Variability and quality control for production of corrugated HDPE pipe manufactured with recycled content
Crista K. McNish, Joe Babcanec, Rachel M. Thurston, Zacharias Obermeyer
Papers # 2018 Las-Vegas
This paper presents findings from extensive testing performed on various recycled HDPE resins at different stages of processing to evaluate: (1) the variability expected from a source resin (e.g. post-consumer materials from bulk recycling, post-industrial waste stream), (2) variability when blending different types of HDPE (e.g. high molecular weight resin, wide spec resin), (3) variability through processing (e.g. pelletizing), and (4) variability within the final pipe product. By quantifying the variability of each phase in the handling and manufacturing process, manufacturers can implement best practices and inspectors/specifiers can set minimum test frequencies to ensure consistent, quality pipe is produced to meet performance requirements specified in ASTM and AASHTO recycled HDPE pipe product standards.
The worldwide usage of high density polyethylene (HDPE) is estimated at 47,980 thousand metric tons this year with usage expected to continue to rise over the next several years (1). North America continues to have a significant share of HDPE volume with usage coming in various product forms, most commonly as consumer packaging and containers with relatively short-term use. With the number of short-term use products being disposed of by both consumers and industry, there is significant potential to recycle the HDPE material and repurpose the material for use as other products. One such use is production of gravity-flow drainage pipe. When repurposed for use as drainage pipe, the HDPE material that may otherwise have been disposed of in a landfill after short-term use, is used for applications that are generally designed with an installed service life of 50 and more years (2).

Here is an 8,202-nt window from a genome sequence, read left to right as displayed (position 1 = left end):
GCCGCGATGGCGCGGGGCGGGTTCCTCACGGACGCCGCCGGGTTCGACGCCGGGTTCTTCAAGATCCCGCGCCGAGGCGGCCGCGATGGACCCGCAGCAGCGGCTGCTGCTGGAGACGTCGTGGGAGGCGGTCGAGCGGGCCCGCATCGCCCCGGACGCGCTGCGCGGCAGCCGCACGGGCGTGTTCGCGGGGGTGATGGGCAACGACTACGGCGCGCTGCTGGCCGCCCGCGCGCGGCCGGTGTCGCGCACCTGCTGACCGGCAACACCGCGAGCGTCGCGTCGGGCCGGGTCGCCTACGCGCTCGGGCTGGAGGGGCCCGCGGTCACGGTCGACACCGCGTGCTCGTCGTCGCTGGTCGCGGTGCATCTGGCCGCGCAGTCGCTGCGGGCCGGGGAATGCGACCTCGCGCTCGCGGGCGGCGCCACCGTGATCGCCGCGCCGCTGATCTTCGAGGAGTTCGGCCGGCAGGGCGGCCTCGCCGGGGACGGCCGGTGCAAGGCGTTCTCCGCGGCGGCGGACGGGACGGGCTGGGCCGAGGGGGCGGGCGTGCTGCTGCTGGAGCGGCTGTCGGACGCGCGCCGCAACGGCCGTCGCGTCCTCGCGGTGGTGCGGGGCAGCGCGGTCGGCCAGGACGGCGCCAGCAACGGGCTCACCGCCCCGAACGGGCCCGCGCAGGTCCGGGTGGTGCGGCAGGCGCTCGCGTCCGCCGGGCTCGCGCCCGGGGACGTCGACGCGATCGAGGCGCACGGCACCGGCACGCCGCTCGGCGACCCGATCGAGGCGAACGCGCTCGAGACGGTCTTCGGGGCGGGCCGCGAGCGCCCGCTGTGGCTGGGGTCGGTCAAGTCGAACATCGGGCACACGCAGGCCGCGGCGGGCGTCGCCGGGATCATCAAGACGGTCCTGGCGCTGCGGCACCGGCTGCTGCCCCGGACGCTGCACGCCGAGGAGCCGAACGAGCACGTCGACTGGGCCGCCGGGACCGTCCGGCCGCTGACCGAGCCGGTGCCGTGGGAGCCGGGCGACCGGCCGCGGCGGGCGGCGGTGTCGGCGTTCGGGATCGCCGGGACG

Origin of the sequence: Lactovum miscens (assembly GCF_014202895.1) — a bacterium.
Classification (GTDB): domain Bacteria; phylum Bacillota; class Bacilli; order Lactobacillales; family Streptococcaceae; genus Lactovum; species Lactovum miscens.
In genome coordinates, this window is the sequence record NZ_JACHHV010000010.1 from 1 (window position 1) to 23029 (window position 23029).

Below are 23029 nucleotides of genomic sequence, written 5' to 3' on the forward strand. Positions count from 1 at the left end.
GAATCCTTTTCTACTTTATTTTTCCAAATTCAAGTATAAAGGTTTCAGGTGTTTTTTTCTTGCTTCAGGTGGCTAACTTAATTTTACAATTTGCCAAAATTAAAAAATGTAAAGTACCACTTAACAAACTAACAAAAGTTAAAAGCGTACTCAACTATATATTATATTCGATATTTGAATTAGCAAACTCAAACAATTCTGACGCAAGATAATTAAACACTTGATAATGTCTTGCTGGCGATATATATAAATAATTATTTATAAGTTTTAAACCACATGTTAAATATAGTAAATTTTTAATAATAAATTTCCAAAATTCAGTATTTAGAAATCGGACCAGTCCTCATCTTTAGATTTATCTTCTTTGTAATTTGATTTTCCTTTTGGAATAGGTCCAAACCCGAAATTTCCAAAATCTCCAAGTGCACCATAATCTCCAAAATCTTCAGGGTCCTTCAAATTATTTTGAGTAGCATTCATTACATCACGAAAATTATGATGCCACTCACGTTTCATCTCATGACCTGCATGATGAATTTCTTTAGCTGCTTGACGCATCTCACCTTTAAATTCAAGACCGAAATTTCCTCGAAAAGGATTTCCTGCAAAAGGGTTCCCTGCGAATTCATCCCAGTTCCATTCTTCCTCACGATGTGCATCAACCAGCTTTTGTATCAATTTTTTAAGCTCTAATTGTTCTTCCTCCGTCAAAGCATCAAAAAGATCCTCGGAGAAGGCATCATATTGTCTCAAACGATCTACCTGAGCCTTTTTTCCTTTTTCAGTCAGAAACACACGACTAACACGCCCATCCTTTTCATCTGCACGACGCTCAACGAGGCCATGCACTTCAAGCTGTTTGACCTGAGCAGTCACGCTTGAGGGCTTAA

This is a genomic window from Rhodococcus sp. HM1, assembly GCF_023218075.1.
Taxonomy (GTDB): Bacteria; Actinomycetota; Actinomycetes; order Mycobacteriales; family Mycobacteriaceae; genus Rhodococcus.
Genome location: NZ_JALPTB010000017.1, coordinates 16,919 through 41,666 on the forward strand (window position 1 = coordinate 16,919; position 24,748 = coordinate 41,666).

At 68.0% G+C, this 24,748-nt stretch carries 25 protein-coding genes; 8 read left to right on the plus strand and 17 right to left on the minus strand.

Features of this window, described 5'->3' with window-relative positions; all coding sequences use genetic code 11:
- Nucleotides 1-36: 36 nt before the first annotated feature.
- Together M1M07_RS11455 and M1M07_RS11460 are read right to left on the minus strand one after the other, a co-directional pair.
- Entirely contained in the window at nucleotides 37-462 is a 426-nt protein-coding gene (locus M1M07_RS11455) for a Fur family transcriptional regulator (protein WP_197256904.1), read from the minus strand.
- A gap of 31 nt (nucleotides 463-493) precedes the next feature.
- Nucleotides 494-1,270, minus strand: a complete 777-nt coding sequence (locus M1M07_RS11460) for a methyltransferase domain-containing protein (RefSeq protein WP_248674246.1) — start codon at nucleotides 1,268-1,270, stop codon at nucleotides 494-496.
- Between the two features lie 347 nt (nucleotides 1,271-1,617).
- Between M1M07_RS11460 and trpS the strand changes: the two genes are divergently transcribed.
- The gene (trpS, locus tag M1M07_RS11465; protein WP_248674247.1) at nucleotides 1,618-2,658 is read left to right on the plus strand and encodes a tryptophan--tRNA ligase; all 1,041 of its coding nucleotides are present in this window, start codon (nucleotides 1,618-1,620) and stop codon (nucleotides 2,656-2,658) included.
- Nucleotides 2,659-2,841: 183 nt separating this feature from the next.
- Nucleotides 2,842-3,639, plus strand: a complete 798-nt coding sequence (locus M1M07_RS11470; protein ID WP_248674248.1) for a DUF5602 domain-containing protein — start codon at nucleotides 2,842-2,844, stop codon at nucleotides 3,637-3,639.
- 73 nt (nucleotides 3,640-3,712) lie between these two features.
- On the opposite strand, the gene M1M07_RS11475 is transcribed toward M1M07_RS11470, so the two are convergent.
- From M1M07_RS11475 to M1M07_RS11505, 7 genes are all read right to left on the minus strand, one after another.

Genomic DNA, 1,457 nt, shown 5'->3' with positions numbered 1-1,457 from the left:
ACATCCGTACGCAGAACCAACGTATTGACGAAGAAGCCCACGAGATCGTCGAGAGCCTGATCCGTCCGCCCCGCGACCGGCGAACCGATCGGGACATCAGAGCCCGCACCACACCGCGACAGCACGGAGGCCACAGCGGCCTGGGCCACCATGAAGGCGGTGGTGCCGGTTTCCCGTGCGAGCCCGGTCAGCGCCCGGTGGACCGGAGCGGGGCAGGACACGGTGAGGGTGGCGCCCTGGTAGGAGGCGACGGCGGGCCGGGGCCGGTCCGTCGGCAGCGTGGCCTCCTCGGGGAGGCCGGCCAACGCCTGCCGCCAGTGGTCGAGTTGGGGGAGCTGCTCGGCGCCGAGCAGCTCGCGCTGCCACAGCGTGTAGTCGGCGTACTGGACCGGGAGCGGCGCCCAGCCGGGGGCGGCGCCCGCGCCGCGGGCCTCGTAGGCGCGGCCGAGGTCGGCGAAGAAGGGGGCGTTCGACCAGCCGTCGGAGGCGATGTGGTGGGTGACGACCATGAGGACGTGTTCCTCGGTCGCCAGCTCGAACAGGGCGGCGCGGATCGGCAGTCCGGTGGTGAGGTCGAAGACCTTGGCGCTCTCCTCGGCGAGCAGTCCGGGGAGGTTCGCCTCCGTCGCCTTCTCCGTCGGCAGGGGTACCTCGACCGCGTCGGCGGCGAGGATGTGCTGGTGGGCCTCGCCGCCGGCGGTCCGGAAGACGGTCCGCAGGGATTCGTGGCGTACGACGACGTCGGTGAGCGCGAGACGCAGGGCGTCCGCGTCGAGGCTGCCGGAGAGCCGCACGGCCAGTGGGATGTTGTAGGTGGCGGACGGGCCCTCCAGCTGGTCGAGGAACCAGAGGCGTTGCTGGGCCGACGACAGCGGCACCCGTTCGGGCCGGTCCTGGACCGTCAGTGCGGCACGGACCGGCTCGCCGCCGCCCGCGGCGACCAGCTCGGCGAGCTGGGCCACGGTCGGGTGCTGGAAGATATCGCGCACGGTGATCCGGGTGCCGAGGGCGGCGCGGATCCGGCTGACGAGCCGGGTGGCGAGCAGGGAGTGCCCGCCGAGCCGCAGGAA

A primary focus of ensuring high performance of recycled-content HDPE drainage pipe is development of test methods and minimum test requirements that accurately quantify the quality of the resin being used for pipe production. This initiative has been underway in both ASTM and AASHTO associations through many years of research leading up to today, where performance-based product standards are being evaluated and implemented that allow the use of recycled-content pipe products. The next logical step in the implementation of product specifications is the development of quality control measures that ensure an inherently variable stream of HDPE source materials and blends are tested at a frequency that adequately characterizes the performance of the material as a finished pipe product.
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